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Current Cell biology News and Events

Current Cell biology News and Events, Cell biology News Articles.
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A biologist and a historian are looking for art to trace fruit and vegetable evolution
Plant geneticists seeking to understand the history of plant-based foods can decode the genomes of ancient crops from well-preserved samples. (2020-07-14)
Breast cancer cells turn killer immune cells into allies
Researchers at Johns Hopkins University School of Medicine have discovered that breast cancer cells can alter the function of immune cells known as Natural killer (NK) cells so that instead of killing the cancer cells, they facilitate their spread to other parts of the body. (2020-07-09)
Structural analysis of COVID-19 spike protein provides insight into its evolution
Researchers at the Francis Crick Institute have characterised the structure of the SARS-CoV-2 spike protein as well as its most similar relative in a bat coronavirus. (2020-07-09)
15-foot-long skeleton of extinct dolphin suggests parallel evolution among whales
A report in the journal Current Biology on July 9 offers a detailed description of the first nearly complete skeleton of an extinct large dolphin, discovered in what is now South Carolina. (2020-07-09)
Enzymes as double agents: New mechanism discovered in protein modification
Proteins take on an important function in photosynthesis. In order to be able to work purposefully, they change their chemical form after they have been produced in a cell. (2020-07-07)
Neurobiology -- How much oxygen does the brain need?
The brain has a high energy demand and reacts very sensitively to oxygen deficiency. (2020-07-06)
Multisample technique to analyze cell adhesion
An assay for imaging the physical interactions between multiple cell populations could help cancer research and treatment assessment. (2020-07-06)
Twenty-year study tracks a sparrow song that went "viral" across Canada
With the help of citizen scientists, researchers have tracked how one rare sparrow song went ''viral'' across Canada, traveling over 3,000 kilometers between 2000 and 2019 and wiping out a historic song ending. (2020-07-02)
A simpler way to make sensory hearing cells
Scientists from the USC Stem Cell laboratories of Neil Segil and Justin Ichida are whispering the secrets of a simpler way to generate the sensory cells of the inner ear. (2020-07-01)
USC scientists examine the impact of a very specific defect in DNA replication
The new lab study finds an unexpected glitch in a gene that supervises mitosis, one that has important implications for cancer treatment. (2020-06-29)
Dolphins learn foraging skills from peers
Dolphins can learn new skills from their fellow dolphins. That's the conclusion of a new study reported in the journal Current Biology on June 25. (2020-06-25)
Treating leukaemia more effectively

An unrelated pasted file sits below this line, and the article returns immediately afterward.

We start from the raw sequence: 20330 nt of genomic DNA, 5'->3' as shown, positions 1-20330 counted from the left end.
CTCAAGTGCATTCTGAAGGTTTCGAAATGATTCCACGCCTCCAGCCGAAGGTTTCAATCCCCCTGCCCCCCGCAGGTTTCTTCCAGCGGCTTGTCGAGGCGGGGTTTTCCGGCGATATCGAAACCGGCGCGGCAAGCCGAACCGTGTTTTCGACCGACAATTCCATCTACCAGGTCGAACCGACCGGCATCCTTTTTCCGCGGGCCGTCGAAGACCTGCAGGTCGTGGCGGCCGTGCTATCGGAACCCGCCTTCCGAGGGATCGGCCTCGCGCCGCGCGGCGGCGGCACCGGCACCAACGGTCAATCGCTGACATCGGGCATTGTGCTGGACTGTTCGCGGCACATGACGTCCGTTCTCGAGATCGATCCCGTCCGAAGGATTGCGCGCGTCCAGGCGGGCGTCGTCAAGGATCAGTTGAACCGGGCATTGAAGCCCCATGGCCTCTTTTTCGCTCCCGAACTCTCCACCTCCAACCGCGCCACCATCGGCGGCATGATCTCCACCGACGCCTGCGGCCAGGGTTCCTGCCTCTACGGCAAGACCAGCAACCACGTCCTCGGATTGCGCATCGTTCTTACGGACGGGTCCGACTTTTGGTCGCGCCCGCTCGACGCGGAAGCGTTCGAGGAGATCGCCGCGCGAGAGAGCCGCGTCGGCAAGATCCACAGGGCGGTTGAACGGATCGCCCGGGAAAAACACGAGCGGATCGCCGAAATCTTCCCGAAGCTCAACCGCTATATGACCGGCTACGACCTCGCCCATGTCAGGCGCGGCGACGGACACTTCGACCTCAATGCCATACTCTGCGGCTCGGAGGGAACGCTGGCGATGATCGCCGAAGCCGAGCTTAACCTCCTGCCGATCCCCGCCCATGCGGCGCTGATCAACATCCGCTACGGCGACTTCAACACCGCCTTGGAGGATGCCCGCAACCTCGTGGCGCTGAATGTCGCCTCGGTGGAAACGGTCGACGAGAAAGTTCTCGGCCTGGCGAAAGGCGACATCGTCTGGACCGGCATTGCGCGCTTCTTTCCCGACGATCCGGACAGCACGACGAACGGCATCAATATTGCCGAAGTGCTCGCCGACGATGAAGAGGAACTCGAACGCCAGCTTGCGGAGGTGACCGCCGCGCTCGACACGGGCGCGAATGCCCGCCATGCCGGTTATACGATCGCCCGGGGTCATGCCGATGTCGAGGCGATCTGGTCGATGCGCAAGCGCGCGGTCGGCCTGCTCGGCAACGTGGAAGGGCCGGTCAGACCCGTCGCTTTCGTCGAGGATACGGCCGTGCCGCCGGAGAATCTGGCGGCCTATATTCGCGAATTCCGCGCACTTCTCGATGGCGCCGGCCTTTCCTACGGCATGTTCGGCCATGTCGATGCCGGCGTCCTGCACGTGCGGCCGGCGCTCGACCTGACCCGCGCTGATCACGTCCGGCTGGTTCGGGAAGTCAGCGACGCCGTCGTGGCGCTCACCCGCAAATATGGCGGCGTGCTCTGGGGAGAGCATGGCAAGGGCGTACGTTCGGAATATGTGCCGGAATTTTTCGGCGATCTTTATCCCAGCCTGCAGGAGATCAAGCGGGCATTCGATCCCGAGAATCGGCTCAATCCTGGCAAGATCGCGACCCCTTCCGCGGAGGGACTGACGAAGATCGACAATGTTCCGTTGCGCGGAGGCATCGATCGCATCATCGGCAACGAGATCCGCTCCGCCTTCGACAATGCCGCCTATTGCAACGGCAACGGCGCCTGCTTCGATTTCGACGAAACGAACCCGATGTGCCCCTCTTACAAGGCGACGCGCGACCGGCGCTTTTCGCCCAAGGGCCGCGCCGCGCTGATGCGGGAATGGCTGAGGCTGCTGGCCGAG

Acute lymphoblastic leukaemia (ALL) is the most common kind of cancer in children. (2020-06-24)
Neurons thrive even when malnourished
When animal, insect or human embryos grow in a malnourished environment, their developing nervous systems get first pick of any available nutrients so that new neurons can be made. (2020-06-24)
Starved cancer cells became more sensitive to chemotherapy
By preventing sugar uptake, researchers succeeded in increasing the cancer cells' sensitivity to chemotherapeutic treatment. (2020-06-23)
Biologists unravel tangled mystery of plant cell growth
When cells don't divide into proper copies of themselves, living things fail to grow as they should. (2020-06-22)
Super-resolution microscopy reveals a twist inside of cells
EPFL biophysicists have developed a high-throughput super-resolution microscope to probe nanoscale structures and dynamics of mammalian cells, showing in unprecedented detail the twists and turns of an organelle important for cell division. (2020-06-22)
Early clinical trial supports tumor cell-based vaccine for mantle cell lymphoma
A phase I/II clinical trial by researchers at Stanford University suggests that vaccines prepared from a patient's own tumor cells may prevent the incurable blood cancer mantle cell lymphoma (MCL) from returning after treatment. (2020-06-19)
Yale scientists solve a thorny problem
''Why do plants have thorns?'' is an easy question: The thorns help protect against hungry animals that like to munch on the plants. (2020-06-18)
Researchers uncover drivers of healthy gut maintenance
Researchers at the Francis Crick Institute have found two genes that regulate the differentiation of stem cells in the small intestine, offering valuable insight into how the body develops and maintains a healthy gut. (2020-06-15)
An ion channel senses cell swelling and helps cells to choose a response
Liz Haswell's lab at WashU provides insight into how plants sense and respond (including suicide) to mechanical signals, such as cell swelling, rather than chemicals signals, such as nutrients or growth factors. (2020-06-11)
How COVID-19 has altered sleep in the United States and Europe
Two studies in Current Biology show that relaxed school and work schedules and more time spent at home has led people to sleep more on average with less 'social jetlag' as indicated by a reduced shift in sleep timing and duration on work days versus free days. (2020-06-10)